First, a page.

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It's a common theme in Mathlib to use some auxiliary typeclass to define the one we actually want to use. For example, to define PseudoMetricSpace we use the typeclass Dist given by the following:

@[ext]
class Dist (α : Type _) where
  dist : α → α → ℝ

From what I understand this definition of Dist doesn't come with any of the properties we'd like to be associated with a pseudometric. We then let PseudoMetricSpace be an extension of Dist where dist has all the desired properties. My question is what was the point of starting with the typeclass Dist? I.e., couldn't we just include the definition of dist with type α → α → ℝ inside PseudoMetricSpace and take it along with any further extensions (say, to MetricSpace)?

My intuition is that it probably helps establish a nice base for anything that needs a dist function. Right or wrong, can you give an example of why this auxiliary Dist is necessary/appealing?

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This is done so that formalization matches mathematical practice. Defining only PseudoMetricSpace directly with dist would correspond to the real-life situation where, as soon as you called a map “distance” everyone would jump in your face and demand that you do not utter another sentence until you prove it really has the required properties of a distance. You would not be allowed to say “let me just prove a lemma first”.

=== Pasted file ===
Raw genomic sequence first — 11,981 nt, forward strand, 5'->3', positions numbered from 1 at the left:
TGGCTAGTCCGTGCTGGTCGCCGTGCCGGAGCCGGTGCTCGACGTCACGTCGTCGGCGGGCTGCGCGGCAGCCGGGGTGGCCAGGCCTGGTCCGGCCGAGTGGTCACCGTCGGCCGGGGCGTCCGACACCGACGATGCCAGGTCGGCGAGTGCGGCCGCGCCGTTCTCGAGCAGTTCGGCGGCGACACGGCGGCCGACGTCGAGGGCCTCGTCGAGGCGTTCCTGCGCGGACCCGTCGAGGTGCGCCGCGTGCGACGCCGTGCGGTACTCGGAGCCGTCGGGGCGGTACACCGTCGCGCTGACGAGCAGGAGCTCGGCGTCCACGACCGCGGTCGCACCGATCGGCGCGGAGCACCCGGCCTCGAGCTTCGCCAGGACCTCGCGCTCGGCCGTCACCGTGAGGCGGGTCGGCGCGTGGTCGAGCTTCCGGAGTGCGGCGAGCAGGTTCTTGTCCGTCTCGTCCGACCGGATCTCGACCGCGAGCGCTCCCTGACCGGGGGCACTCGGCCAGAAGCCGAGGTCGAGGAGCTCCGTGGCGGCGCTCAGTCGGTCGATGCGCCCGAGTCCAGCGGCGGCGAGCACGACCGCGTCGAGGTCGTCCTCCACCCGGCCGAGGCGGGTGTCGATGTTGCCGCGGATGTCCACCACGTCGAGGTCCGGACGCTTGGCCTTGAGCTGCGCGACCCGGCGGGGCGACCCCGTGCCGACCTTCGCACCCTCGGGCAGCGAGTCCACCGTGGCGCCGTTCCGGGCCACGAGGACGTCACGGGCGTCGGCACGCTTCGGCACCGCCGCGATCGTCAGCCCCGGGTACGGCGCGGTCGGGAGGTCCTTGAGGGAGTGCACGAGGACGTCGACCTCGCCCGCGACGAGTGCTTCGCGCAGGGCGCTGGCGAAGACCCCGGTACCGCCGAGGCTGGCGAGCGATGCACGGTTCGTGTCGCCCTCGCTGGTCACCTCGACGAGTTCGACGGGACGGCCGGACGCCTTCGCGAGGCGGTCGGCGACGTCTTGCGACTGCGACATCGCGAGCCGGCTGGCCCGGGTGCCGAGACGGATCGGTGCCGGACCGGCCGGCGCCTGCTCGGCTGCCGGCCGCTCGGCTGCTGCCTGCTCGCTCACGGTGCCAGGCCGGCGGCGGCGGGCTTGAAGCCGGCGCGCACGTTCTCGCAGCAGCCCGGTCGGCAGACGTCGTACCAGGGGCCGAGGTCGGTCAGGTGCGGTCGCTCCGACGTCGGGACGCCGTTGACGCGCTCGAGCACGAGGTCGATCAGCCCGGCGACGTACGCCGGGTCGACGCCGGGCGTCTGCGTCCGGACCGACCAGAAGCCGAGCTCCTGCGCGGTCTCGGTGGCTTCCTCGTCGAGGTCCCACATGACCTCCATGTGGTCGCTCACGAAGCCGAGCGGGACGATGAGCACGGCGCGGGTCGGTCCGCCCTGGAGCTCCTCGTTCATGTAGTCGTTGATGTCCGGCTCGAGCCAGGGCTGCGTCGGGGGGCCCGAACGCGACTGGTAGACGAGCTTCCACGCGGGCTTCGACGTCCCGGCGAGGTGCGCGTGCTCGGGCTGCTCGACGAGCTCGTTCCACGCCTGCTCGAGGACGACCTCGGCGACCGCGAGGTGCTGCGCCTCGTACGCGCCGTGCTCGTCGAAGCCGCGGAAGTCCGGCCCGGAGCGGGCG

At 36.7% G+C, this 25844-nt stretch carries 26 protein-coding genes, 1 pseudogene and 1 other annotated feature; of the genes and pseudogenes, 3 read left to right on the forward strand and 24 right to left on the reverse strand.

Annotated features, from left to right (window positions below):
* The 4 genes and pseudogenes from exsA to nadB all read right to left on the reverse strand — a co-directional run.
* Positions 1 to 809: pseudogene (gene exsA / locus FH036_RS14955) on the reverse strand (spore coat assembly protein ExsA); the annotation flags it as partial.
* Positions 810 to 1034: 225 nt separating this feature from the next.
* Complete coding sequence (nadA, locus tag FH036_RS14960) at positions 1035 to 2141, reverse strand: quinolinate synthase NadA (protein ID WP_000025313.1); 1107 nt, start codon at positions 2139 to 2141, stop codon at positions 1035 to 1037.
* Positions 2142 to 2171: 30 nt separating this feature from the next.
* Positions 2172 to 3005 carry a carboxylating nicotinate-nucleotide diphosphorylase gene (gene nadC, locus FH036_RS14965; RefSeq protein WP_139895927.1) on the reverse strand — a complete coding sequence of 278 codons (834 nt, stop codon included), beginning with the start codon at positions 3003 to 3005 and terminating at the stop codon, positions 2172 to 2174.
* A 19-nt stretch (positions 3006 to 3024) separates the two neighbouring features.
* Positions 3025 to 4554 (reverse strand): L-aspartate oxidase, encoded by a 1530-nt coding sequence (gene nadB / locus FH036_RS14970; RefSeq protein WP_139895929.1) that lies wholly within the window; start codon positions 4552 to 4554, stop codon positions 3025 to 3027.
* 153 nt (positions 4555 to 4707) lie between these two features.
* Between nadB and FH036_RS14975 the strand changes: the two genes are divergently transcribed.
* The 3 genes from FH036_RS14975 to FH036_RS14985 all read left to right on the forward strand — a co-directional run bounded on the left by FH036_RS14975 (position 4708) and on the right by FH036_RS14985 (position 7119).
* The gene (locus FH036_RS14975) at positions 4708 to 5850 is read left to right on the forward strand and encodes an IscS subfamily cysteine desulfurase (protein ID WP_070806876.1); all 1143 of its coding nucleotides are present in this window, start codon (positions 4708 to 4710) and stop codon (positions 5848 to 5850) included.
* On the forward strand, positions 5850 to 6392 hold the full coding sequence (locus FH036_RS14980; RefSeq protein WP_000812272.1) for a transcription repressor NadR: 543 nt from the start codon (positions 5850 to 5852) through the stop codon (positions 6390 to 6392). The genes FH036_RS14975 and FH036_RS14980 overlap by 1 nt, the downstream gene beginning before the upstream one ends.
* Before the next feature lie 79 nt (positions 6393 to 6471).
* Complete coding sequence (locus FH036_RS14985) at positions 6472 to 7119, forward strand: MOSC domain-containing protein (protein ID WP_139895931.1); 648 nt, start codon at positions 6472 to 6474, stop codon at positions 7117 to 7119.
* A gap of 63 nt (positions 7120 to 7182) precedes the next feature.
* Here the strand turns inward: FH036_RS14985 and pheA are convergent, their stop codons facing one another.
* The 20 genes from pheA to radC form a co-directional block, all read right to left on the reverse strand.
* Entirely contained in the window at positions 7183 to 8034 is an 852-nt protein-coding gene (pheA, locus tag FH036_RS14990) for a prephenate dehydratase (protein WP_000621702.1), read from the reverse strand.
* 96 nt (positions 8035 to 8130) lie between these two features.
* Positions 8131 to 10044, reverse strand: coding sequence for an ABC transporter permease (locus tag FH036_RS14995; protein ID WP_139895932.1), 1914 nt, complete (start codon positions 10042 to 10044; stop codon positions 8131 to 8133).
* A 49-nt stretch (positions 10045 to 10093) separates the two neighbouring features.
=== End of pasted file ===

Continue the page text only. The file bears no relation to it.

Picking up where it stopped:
The phenomenon is more visible when a standard notion is associated with standard notation (which it is not for distance). For example, if you use the symbol $\leq$, most people will assume that it denotes (at least) a preorder, but will allow you to postpone the proof. This is precisely how mathlib treats the situation: it has the type class LE which is used to introduce the symbol , and another type class Preorder which extends LE by the properties of a preorder.

More generally, formalized mathematics exposes all sorts of social conventions and makes them explicit. Of course, you can think of them as "clever engineering".

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    $\begingroup$ It also seems that from a formalization point of view, sticking to this approach of having a hierarchy of structures consisting of many small steps of generalization and making definitions/theorems at the highest level of generality possible makes for more robust developments, because following it makes it easier to come back and change a hierarchy of structures after the fact. $\endgroup$ May 30, 2023 at 14:19
  • $\begingroup$ I see, so the point is that Dist claims the name dist and primes us for introducing a dist with all the right properties of a pseudometric? This allows us to separate the claim and the demonstration of its properties? $\endgroup$
    – Alex Byard
    May 30, 2023 at 15:13
  • $\begingroup$ @MevenLennon-Bertrand: Of course there will be additional benefits of good engineering. $\endgroup$ May 30, 2023 at 18:58
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    $\begingroup$ @AlexByard: precisely. $\endgroup$ May 30, 2023 at 18:58

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